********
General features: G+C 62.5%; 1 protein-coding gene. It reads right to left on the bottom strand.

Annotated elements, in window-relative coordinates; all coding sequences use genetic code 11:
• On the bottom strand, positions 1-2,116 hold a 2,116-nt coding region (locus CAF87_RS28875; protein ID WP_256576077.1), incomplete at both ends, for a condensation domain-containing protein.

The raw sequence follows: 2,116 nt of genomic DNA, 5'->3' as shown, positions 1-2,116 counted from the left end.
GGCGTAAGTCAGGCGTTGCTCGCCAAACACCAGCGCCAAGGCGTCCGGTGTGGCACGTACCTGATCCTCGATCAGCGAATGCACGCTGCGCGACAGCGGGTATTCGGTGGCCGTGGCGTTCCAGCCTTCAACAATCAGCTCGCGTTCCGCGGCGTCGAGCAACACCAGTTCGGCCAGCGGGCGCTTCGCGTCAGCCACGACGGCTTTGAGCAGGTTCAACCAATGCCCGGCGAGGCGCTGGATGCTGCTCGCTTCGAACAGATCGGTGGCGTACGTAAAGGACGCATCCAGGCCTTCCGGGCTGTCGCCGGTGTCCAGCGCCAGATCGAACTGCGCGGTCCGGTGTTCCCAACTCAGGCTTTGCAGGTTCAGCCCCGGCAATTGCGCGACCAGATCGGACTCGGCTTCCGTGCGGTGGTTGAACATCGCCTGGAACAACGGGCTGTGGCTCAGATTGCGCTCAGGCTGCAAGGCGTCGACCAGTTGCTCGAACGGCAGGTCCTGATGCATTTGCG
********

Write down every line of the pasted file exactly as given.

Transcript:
General features: G+C 62.5%; 1 protein-coding gene. It reads right to left on the bottom strand.

Annotated elements, in window-relative coordinates; all coding sequences use genetic code 11:
• On the bottom strand, positions 1-2,116 hold a 2,116-nt coding region (locus CAF87_RS28875; protein ID WP_256576077.1), incomplete at both ends, for a condensation domain-containing protein.

The raw sequence follows: 2,116 nt of genomic DNA, 5'->3' as shown, positions 1-2,116 counted from the left end.
GGCGTAAGTCAGGCGTTGCTCGCCAAACACCAGCGCCAAGGCGTCCGGTGTGGCACGTACCTGATCCTCGATCAGCGAATGCACGCTGCGCGACAGCGGGTATTCGGTGGCCGTGGCGTTCCAGCCTTCAACAATCAGCTCGCGTTCCGCGGCGTCGAGCAACACCAGTTCGGCCAGCGGGCGCTTCGCGTCAGCCACGACGGCTTTGAGCAGGTTCAACCAATGCCCGGCGAGGCGCTGGATGCTGCTCGCTTCGAACAGATCGGTGGCGTACGTAAAGGACGCATCCAGGCCTTCCGGGCTGTCGCCGGTGTCCAGCGCCAGATCGAACTGCGCGGTCCGGTGTTCCCAACTCAGGCTTTGCAGGTTCAGCCCCGGCAATTGCGCGACCAGATCGGACTCGGCTTCCGTGCGGTGGTTGAACATCGCCTGGAACAACGGGCTGTGGCTCAGATTGCGCTCAGGCTGCAAGGCGTCGACCAGTTGCTCGAACGGCAGGTCCTGATGCATTTGCG